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Sample Logic Havoc Kontakt Instrument

Sample Library By John Walden
Published May 2014

Sample Logic's Havoc comes with the subtitle 'Tools Of Destruction' and, given that the product description suggests that it provides the ultimate percussion suite, you could easily be forgiven for thinking this Kontakt‑formatted library (that works fine with the included Kontakt Player or the full version of Kontakt 5.3 or better) was going to contain a collection of unconventional clangs, bangs, scrapes and crunches suitable for a sci‑fi soundtrack. And, at one level, you would be right but, because of the absolutely brilliant user interface, and the fact that Havoc is just as much about loops, includes a decent smattering of melodic sounds and features some fabulous audio processing options, it is considerably more than just some composer‑friendly 'impact' sounds.

The sound sources used here are weird and suitably wonderful — drills, machines, car body parts, chains and so on — but it's what the programmers and that Havoc engine allow you to do with them that is the real treat. The library requires 2.4GB of hard drive space and the samples are spread across a number of Kontakt categories including Instruments and Multis. You get an impressive collection of individual hits and impacts among the Instruments, but the sections that really got me excited were the Arpeggiated and Loops folders. If you want some instant industrial rhythms, these are top‑notch stuff.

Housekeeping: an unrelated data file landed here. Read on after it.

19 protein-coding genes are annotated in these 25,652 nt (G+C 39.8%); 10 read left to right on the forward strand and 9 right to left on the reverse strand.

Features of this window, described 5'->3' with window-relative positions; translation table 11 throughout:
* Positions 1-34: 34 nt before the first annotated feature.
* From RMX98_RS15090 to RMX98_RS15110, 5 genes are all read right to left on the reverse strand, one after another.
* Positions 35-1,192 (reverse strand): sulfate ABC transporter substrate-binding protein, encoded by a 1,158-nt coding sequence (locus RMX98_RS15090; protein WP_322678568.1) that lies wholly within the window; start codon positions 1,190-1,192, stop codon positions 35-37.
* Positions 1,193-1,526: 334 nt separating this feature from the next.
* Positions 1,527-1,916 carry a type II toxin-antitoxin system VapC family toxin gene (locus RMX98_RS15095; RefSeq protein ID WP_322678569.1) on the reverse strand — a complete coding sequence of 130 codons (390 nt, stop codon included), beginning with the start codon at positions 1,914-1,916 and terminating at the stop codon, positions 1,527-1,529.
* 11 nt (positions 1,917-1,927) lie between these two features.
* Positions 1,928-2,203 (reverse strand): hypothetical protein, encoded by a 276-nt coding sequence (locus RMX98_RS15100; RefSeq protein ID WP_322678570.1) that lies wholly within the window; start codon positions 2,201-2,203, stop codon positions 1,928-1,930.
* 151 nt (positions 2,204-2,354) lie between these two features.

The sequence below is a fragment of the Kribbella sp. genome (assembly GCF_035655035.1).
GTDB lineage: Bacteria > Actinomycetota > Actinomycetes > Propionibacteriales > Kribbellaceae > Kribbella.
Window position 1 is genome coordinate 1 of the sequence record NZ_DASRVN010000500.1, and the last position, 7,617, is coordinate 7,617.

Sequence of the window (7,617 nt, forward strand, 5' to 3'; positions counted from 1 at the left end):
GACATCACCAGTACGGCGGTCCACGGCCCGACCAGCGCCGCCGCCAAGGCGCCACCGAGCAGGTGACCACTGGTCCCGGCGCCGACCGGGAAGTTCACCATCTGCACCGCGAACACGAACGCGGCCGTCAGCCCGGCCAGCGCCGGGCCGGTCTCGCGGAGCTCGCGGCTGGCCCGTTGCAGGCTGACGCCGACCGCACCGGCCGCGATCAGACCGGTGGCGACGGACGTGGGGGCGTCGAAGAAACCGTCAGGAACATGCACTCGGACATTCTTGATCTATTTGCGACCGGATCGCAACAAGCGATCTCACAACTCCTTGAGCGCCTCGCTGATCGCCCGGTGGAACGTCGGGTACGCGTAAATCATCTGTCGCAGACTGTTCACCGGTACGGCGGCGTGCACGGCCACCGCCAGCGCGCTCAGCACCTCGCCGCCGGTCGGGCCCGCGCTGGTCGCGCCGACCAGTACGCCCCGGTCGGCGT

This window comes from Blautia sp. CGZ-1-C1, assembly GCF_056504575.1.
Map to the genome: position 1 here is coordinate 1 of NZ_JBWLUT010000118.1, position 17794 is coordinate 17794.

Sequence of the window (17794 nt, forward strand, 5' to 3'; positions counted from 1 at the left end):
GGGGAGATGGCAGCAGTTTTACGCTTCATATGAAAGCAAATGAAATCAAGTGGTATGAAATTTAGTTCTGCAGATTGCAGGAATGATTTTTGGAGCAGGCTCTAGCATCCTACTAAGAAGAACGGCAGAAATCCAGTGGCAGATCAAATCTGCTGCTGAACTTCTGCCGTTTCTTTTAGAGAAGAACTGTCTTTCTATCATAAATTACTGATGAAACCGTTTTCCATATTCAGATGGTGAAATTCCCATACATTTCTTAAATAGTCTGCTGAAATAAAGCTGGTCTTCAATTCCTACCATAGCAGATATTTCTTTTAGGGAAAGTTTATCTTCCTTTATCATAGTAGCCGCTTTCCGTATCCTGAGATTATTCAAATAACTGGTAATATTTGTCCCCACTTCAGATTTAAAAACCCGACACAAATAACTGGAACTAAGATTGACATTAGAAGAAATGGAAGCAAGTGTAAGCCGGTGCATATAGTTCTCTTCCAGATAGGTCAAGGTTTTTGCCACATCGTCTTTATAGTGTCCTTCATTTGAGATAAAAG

However, the fun really starts with the tools you get for manipulating the samples and loops. These include filters, distortion, pitch‑shifting, LFO, pan, volume, delay and EQ, and many of them can be automated on a slice‑by‑slice basis and in response to MIDI velocity. The result is a hugely flexible and creative environment in which you can generate almost endless variations from a single loop. While media composers will have a lot of fun with these sounds, this aspect of the library is also going to appeal to those into industrial and/or electronic music styles. It's perhaps not for the faint‑hearted (think Nine Inch Nails), but very, very inspiring. And while Havoc doesn't major in melodic sounds, there are instruments within the collection that can be played in this way, so the arpeggiator options offered within the Havoc engine are not just for adding rhythmic variations to percussive sounds.

It is very easy to create a complete sound bed with Havoc, but add in some additional synth elements to taste and the combination can be absolutely massive. Havoc is as much fun as I've had with a sample library in a long while and, if you do indulge, be prepared to devote some time and effort to the exploration in order to fully realise the potential. For media composers or for the more experimental electronic musician, Havoc comes highly recommended; cheap it is not, but brilliant it most certainly is. John Walden